The hardest and grittiest work in the USIM system is “surrogate” news, defined as fine-grained investigative reporting of local and regional events in countries where the media are censored or otherwise compromised. This work is rarely done by Americans. Instead, it is done by Russians, Bosnians, Moldovans, Uzbeks, Turkmen, Afghans, Pakistanis, Iranians, Iraqis, Yemenis, Syrians, Nigerians, Somalis, Indonesians, Tibetans, Uighurs, Chinese, Vietnamese, Cambodians, Cubans, Venezuelans, and many others—smart, savvy men and women who know the languages, cultures, histories, and politics of the audiences they serve. They also know the dangers facing journalists around the world today, and they wear their courage lightly.
These people admire, and often exemplify, the American tradition of press freedom. But they don’t get a lot of recognition in Washington. This is because the Washington debate over how to push back against hostile propaganda from Russia, ISIS, China, and other adversaries is dominated by ill-informed clichés. As noted above, one such cliché is that USIM uses outmoded, “horse-and-buggy” technology to communicate in a fast-paced, digital world. Another is the view from the luxury hotel: “I was in Abuja and they had wireless and CNN International. So why are we spending taxpayer dollars on VOA?”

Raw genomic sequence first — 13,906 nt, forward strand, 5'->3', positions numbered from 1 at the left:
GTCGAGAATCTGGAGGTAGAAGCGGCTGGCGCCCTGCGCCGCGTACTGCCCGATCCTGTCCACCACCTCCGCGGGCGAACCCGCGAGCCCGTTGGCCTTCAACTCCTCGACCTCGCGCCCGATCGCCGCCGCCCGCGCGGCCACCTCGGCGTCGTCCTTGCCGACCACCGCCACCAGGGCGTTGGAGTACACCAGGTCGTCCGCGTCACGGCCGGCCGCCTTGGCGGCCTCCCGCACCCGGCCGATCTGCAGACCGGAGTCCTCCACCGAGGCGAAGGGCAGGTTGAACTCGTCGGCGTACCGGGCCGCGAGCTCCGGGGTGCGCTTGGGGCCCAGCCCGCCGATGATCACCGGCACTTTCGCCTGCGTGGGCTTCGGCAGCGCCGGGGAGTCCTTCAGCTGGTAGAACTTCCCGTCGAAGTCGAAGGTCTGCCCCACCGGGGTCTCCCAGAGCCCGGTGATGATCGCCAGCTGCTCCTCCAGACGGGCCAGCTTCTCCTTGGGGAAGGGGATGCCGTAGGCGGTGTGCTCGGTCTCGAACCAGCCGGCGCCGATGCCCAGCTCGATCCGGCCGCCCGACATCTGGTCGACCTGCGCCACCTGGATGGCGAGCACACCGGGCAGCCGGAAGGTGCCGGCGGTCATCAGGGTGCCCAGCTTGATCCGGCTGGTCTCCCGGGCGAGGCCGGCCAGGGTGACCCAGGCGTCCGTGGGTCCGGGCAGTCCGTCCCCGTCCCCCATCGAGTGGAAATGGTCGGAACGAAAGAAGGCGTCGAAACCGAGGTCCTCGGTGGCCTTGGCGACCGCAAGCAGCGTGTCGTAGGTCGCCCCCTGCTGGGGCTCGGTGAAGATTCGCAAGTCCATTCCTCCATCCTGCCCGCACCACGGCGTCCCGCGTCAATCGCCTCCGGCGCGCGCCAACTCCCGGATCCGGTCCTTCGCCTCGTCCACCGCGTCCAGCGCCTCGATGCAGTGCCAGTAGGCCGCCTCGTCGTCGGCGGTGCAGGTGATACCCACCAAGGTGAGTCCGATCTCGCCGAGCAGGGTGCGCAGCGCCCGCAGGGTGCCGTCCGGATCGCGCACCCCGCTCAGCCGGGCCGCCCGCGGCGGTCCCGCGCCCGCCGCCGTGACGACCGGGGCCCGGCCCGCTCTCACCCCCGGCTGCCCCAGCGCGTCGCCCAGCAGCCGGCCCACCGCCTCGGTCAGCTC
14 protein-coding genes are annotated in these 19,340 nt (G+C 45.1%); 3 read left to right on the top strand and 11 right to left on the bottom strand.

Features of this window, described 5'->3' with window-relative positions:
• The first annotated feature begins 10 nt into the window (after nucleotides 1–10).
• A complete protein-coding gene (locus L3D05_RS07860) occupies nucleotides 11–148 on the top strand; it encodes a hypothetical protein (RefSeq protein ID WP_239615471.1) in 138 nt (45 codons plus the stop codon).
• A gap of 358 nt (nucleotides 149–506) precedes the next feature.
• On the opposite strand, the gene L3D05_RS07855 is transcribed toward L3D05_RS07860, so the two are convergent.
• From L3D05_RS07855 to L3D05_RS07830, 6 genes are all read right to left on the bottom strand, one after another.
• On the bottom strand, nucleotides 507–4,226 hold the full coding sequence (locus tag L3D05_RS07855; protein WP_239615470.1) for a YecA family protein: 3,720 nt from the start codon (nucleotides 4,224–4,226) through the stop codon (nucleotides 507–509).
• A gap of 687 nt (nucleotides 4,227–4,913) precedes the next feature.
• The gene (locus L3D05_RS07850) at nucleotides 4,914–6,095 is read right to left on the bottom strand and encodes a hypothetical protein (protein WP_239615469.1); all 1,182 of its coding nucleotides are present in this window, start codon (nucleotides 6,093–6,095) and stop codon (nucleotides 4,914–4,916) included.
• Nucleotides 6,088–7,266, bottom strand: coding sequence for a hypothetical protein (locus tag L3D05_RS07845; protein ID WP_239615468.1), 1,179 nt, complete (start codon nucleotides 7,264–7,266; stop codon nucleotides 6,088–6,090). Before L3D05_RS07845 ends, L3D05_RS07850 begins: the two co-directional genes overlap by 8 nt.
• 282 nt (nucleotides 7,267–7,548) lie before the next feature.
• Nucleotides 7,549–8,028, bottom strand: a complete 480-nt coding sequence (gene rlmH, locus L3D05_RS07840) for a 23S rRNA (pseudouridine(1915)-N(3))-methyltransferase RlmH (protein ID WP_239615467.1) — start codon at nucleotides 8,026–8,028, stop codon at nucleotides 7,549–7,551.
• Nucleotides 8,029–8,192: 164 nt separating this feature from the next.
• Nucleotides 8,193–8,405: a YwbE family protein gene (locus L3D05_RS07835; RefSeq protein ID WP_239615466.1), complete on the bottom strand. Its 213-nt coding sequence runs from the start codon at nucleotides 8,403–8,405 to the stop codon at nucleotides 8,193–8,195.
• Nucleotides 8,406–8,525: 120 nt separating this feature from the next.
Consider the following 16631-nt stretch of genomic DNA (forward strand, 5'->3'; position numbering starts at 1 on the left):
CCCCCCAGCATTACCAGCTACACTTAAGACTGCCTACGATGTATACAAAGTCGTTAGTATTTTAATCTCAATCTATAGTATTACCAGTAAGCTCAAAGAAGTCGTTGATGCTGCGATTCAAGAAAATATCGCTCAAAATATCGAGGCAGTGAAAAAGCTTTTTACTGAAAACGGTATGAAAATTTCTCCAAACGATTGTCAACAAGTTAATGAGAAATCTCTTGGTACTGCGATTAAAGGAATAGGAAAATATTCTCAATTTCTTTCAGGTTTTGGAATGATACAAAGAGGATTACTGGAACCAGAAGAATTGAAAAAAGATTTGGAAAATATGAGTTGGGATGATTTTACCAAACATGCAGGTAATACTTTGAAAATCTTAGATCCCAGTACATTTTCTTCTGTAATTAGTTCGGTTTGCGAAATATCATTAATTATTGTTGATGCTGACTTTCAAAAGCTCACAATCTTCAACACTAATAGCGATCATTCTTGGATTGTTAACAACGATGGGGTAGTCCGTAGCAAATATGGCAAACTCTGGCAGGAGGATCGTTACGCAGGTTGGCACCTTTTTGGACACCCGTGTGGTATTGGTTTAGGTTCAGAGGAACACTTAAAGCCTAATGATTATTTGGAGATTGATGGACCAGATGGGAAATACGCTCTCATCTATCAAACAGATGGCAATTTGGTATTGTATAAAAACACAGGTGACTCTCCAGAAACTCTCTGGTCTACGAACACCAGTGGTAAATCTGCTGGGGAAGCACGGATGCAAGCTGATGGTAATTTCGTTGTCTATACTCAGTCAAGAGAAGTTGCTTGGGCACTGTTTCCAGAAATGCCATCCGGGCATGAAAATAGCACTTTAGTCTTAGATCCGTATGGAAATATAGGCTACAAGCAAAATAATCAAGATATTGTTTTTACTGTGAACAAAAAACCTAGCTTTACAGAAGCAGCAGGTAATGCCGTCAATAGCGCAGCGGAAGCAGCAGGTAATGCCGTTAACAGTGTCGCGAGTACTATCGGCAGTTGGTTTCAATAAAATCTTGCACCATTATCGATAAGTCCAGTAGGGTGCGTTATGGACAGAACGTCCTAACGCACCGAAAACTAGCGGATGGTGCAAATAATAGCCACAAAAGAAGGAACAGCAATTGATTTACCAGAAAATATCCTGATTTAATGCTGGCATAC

These clichés are quickly dispelled in conversation with USIM journalists. In Abuja, one of us interviewed a group of reporters doing surrogate news for the VOA Hausa service. Among these were young men, and a few women, risking their lives to report on the ravages of Boko Haram, the violent jihadist group that has killed more innocent people than ISIS. Some of these journalists’ reports have been translated into English. But VOA’s main audience is not the English-speaking clientele of the Transcorp Hilton Abuja. It is the Hausa-speaking population of northeast Nigeria, northern Cameroon, Niger, and Chad—places not served by CNN and with few other sources of accurate and reliable local news.